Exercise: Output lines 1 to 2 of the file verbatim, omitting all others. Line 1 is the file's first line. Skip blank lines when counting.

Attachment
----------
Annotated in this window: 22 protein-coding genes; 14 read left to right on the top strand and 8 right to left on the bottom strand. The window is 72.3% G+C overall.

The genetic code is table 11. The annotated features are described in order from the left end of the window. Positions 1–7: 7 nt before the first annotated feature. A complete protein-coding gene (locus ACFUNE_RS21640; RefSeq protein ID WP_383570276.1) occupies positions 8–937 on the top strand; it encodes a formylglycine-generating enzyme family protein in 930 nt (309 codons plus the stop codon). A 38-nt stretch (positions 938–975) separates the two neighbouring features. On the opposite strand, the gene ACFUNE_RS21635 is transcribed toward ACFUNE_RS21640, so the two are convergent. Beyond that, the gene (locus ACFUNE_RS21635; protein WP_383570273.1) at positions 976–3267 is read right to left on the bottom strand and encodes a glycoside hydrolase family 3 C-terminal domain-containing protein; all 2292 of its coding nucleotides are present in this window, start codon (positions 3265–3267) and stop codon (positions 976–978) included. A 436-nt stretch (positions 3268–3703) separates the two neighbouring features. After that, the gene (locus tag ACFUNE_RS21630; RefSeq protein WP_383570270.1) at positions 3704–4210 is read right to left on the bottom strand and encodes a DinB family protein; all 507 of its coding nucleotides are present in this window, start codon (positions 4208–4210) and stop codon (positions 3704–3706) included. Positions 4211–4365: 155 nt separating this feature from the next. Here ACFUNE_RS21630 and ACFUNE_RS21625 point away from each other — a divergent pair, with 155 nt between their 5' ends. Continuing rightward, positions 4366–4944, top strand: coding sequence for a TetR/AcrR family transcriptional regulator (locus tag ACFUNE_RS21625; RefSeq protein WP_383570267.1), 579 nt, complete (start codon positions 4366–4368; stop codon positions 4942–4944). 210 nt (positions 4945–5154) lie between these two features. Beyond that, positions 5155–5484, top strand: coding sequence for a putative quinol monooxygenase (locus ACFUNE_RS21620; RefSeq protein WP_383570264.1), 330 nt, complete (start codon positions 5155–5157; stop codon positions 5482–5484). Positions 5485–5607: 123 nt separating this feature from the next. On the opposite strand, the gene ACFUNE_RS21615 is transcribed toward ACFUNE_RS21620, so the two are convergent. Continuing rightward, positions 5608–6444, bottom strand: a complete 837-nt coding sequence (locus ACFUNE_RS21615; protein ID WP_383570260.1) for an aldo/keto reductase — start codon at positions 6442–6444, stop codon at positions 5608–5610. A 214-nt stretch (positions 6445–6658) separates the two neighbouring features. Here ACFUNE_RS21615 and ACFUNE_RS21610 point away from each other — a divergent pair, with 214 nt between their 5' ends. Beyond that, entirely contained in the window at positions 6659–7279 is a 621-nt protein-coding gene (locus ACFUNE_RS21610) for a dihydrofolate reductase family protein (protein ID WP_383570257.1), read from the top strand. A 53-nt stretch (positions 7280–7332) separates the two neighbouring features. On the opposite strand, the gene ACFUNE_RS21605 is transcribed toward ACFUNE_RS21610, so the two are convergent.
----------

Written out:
Annotated in this window: 22 protein-coding genes; 14 read left to right on the top strand and 8 right to left on the bottom strand. The window is 72.3% G+C overall.

The genetic code is table 11. The annotated features are described in order from the left end of the window. Positions 1–7: 7 nt before the first annotated feature. A complete protein-coding gene (locus ACFUNE_RS21640; RefSeq protein ID WP_383570276.1) occupies positions 8–937 on the top strand; it encodes a formylglycine-generating enzyme family protein in 930 nt (309 codons plus the stop codon). A 38-nt stretch (positions 938–975) separates the two neighbouring features. On the opposite strand, the gene ACFUNE_RS21635 is transcribed toward ACFUNE_RS21640, so the two are convergent. Beyond that, the gene (locus ACFUNE_RS21635; protein WP_383570273.1) at positions 976–3267 is read right to left on the bottom strand and encodes a glycoside hydrolase family 3 C-terminal domain-containing protein; all 2292 of its coding nucleotides are present in this window, start codon (positions 3265–3267) and stop codon (positions 976–978) included. A 436-nt stretch (positions 3268–3703) separates the two neighbouring features. After that, the gene (locus tag ACFUNE_RS21630; RefSeq protein WP_383570270.1) at positions 3704–4210 is read right to left on the bottom strand and encodes a DinB family protein; all 507 of its coding nucleotides are present in this window, start codon (positions 4208–4210) and stop codon (positions 3704–3706) included. Positions 4211–4365: 155 nt separating this feature from the next. Here ACFUNE_RS21630 and ACFUNE_RS21625 point away from each other — a divergent pair, with 155 nt between their 5' ends. Continuing rightward, positions 4366–4944, top strand: coding sequence for a TetR/AcrR family transcriptional regulator (locus tag ACFUNE_RS21625; RefSeq protein WP_383570267.1), 579 nt, complete (start codon positions 4366–4368; stop codon positions 4942–4944). 210 nt (positions 4945–5154) lie between these two features. Beyond that, positions 5155–5484, top strand: coding sequence for a putative quinol monooxygenase (locus ACFUNE_RS21620; RefSeq protein WP_383570264.1), 330 nt, complete (start codon positions 5155–5157; stop codon positions 5482–5484). Positions 5485–5607: 123 nt separating this feature from the next. On the opposite strand, the gene ACFUNE_RS21615 is transcribed toward ACFUNE_RS21620, so the two are convergent. Continuing rightward, positions 5608–6444, bottom strand: a complete 837-nt coding sequence (locus ACFUNE_RS21615; protein ID WP_383570260.1) for an aldo/keto reductase — start codon at positions 6442–6444, stop codon at positions 5608–5610. A 214-nt stretch (positions 6445–6658) separates the two neighbouring features. Here ACFUNE_RS21615 and ACFUNE_RS21610 point away from each other — a divergent pair, with 214 nt between their 5' ends. Beyond that, entirely contained in the window at positions 6659–7279 is a 621-nt protein-coding gene (locus ACFUNE_RS21610) for a dihydrofolate reductase family protein (protein ID WP_383570257.1), read from the top strand. A 53-nt stretch (positions 7280–7332) separates the two neighbouring features. On the opposite strand, the gene ACFUNE_RS21605 is transcribed toward ACFUNE_RS21610, so the two are convergent.